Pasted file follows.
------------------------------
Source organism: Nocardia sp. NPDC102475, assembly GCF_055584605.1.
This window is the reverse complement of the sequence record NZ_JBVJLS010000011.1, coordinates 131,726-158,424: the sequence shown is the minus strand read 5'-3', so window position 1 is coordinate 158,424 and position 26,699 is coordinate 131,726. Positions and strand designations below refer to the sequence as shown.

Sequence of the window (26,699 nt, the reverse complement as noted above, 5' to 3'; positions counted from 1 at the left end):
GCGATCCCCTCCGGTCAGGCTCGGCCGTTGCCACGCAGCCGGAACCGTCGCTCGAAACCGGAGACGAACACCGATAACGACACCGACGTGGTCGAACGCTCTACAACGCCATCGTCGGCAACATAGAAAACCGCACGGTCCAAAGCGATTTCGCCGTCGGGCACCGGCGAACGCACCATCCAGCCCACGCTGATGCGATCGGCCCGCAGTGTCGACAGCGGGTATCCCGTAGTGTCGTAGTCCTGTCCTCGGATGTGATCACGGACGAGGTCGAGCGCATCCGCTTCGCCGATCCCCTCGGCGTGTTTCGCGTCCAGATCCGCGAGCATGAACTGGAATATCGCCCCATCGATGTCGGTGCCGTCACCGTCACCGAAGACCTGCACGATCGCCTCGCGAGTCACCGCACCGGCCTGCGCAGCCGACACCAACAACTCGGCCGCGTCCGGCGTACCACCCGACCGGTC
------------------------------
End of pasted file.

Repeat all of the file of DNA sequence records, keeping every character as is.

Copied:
Source organism: Nocardia sp. NPDC102475, assembly GCF_055584605.1.
This window is the reverse complement of the sequence record NZ_JBVJLS010000011.1, coordinates 131,726-158,424: the sequence shown is the minus strand read 5'-3', so window position 1 is coordinate 158,424 and position 26,699 is coordinate 131,726. Positions and strand designations below refer to the sequence as shown.

Sequence of the window (26,699 nt, the reverse complement as noted above, 5' to 3'; positions counted from 1 at the left end):
GCGATCCCCTCCGGTCAGGCTCGGCCGTTGCCACGCAGCCGGAACCGTCGCTCGAAACCGGAGACGAACACCGATAACGACACCGACGTGGTCGAACGCTCTACAACGCCATCGTCGGCAACATAGAAAACCGCACGGTCCAAAGCGATTTCGCCGTCGGGCACCGGCGAACGCACCATCCAGCCCACGCTGATGCGATCGGCCCGCAGTGTCGACAGCGGGTATCCCGTAGTGTCGTAGTCCTGTCCTCGGATGTGATCACGGACGAGGTCGAGCGCATCCGCTTCGCCGATCCCCTCGGCGTGTTTCGCGTCCAGATCCGCGAGCATGAACTGGAATATCGCCCCATCGATGTCGGTGCCGTCACCGTCACCGAAGACCTGCACGATCGCCTCGCGAGTCACCGCACCGGCCTGCGCAGCCGACACCAACAACTCGGCCGCGTCCGGCGTACCACCCGACCGGTC